|TechKnow explores how the latest scientific discoveries around the globe are changing our lives.
The human heart beats 100,000 times a day, more than 2,5 billion times in a lifetime. It pumps about five litres of blood a minute or about 7,500 litres every day - the equivalent of filling up an SUV's gas tank 100 times a day.
I view the study as hopeful but I am cautiously hopeful. I for one have not seen any study to date that shows these dramatic changes in the thickening of the heart and the appearance of heart muscle cells.
But the human heart is also a machine that is not built to last. In the US alone, more than 600,000 people die from heart disease every year.
This week, contributor Kyle Hill meets two dedicated scientists whose journey has led to a groundbreaking discovery. GDF 11, a protein discovered in mice by doctors at Harvard University, has been proven to turn back the cardiac clock and make an old heart young again.
In western Montana, Rachelle Oldmixon takes us on a trip to Glacier National Park which is experiencing global warming at an alarming rate.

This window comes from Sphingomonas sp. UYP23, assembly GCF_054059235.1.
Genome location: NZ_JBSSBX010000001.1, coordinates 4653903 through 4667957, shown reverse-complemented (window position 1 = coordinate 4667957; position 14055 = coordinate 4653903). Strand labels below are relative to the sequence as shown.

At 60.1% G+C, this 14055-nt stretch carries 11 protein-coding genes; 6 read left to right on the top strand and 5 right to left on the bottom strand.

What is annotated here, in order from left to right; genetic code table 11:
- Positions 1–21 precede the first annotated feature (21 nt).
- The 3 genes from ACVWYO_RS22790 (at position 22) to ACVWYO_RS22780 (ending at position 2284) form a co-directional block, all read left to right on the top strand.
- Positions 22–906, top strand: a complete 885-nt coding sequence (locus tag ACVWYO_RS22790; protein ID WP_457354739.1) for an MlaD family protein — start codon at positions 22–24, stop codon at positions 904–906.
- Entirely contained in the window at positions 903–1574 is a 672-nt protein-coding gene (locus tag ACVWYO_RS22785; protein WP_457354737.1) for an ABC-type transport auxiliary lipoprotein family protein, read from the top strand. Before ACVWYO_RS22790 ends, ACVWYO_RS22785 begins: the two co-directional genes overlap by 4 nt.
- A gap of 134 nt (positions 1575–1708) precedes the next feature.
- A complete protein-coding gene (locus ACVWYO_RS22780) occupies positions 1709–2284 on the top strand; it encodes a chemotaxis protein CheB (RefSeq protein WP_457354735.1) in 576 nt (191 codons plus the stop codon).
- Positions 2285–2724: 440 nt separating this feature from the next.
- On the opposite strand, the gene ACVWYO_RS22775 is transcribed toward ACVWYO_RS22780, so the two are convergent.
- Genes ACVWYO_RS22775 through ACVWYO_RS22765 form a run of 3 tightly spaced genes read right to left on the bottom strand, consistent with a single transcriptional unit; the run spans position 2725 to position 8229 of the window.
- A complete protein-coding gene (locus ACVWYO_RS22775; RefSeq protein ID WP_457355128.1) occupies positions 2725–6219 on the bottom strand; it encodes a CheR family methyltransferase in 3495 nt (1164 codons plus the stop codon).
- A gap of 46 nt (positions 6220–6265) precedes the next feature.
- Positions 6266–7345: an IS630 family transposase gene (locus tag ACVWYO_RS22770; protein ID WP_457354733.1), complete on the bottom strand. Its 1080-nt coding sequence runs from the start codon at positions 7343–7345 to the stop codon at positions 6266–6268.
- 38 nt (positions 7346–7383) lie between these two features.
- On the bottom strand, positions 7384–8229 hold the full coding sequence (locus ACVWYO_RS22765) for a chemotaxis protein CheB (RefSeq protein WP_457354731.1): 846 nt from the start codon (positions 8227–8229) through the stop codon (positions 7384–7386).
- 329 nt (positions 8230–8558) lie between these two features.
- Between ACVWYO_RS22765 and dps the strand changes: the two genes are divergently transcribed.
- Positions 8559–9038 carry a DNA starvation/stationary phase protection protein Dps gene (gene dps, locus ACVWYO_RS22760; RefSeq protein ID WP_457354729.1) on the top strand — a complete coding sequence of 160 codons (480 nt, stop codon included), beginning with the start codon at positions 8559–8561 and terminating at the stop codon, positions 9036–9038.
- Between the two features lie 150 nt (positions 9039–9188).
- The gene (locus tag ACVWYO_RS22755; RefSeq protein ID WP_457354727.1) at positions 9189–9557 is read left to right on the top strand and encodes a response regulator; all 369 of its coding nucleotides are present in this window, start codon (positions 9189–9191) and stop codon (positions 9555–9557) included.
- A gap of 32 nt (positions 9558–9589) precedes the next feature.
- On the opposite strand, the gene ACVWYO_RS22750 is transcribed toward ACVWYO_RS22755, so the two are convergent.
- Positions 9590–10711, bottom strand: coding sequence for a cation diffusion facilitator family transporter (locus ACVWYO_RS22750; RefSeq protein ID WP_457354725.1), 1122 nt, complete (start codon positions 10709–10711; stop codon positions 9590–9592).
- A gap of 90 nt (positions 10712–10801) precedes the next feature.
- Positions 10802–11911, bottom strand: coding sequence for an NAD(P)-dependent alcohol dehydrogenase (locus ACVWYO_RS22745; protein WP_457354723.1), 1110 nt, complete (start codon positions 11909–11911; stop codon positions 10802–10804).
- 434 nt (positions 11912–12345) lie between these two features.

The area is warming at two to three times the global average, and climate change is affecting the Pacific fish, the Cutthroat Trout, which is the mainstay of the economy there.
Rachelle explores the threats facing trout in the area and finds out what ecologists are doing to fix the problem.
San Francisco, California is an earthquake-prone area. Engineers there are now developing new technologies that create structures that could abrsorb the impact of an earthquake, while leaving the rest of the structure in-tact.
The technology was inspired by car crash crumple zones, a safety feature, often at the front of a car. And the idea has inspired engineers to design the world's widest bridge with sections that could absorb earthquake damage.
Marita Davison goes inside the San Francisco-Oakland Bay Bridge and also looks at an office building using similar seismic innovations.
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Source: Al Jazeera